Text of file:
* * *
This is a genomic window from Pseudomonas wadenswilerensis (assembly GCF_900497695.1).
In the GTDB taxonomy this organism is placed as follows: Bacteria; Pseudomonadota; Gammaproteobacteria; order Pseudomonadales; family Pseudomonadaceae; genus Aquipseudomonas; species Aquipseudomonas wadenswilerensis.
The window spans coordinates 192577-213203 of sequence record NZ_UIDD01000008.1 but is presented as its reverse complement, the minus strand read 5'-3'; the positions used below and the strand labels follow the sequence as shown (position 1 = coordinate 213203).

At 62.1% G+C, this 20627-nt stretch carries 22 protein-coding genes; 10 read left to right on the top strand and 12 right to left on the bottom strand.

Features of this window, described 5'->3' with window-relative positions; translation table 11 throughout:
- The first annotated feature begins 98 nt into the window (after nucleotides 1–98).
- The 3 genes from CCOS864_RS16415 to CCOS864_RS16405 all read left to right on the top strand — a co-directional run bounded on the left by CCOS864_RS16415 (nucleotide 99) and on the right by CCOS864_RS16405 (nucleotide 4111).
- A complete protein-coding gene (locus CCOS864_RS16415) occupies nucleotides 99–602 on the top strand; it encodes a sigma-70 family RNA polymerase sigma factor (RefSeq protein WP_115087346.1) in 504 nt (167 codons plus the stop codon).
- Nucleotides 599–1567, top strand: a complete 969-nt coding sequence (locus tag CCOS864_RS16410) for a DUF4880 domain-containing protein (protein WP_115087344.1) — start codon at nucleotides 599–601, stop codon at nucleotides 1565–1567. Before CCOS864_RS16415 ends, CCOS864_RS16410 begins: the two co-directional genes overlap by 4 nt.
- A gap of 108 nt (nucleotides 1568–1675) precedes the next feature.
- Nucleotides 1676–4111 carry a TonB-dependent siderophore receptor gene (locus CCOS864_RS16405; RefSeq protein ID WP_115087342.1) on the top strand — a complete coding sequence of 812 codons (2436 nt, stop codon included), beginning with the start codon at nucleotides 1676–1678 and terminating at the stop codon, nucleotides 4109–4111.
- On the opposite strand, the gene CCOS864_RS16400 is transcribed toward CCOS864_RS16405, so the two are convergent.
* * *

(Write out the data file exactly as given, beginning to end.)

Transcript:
This is a genomic window from Pseudomonas wadenswilerensis (assembly GCF_900497695.1).
In the GTDB taxonomy this organism is placed as follows: Bacteria; Pseudomonadota; Gammaproteobacteria; order Pseudomonadales; family Pseudomonadaceae; genus Aquipseudomonas; species Aquipseudomonas wadenswilerensis.
The window spans coordinates 192577-213203 of sequence record NZ_UIDD01000008.1 but is presented as its reverse complement, the minus strand read 5'-3'; the positions used below and the strand labels follow the sequence as shown (position 1 = coordinate 213203).

At 62.1% G+C, this 20627-nt stretch carries 22 protein-coding genes; 10 read left to right on the top strand and 12 right to left on the bottom strand.

Features of this window, described 5'->3' with window-relative positions; translation table 11 throughout:
- The first annotated feature begins 98 nt into the window (after nucleotides 1–98).
- The 3 genes from CCOS864_RS16415 to CCOS864_RS16405 all read left to right on the top strand — a co-directional run bounded on the left by CCOS864_RS16415 (nucleotide 99) and on the right by CCOS864_RS16405 (nucleotide 4111).
- A complete protein-coding gene (locus CCOS864_RS16415) occupies nucleotides 99–602 on the top strand; it encodes a sigma-70 family RNA polymerase sigma factor (RefSeq protein WP_115087346.1) in 504 nt (167 codons plus the stop codon).
- Nucleotides 599–1567, top strand: a complete 969-nt coding sequence (locus tag CCOS864_RS16410) for a DUF4880 domain-containing protein (protein WP_115087344.1) — start codon at nucleotides 599–601, stop codon at nucleotides 1565–1567. Before CCOS864_RS16415 ends, CCOS864_RS16410 begins: the two co-directional genes overlap by 4 nt.
- A gap of 108 nt (nucleotides 1568–1675) precedes the next feature.
- Nucleotides 1676–4111 carry a TonB-dependent siderophore receptor gene (locus CCOS864_RS16405; RefSeq protein ID WP_115087342.1) on the top strand — a complete coding sequence of 812 codons (2436 nt, stop codon included), beginning with the start codon at nucleotides 1676–1678 and terminating at the stop codon, nucleotides 4109–4111.
- On the opposite strand, the gene CCOS864_RS16400 is transcribed toward CCOS864_RS16405, so the two are convergent.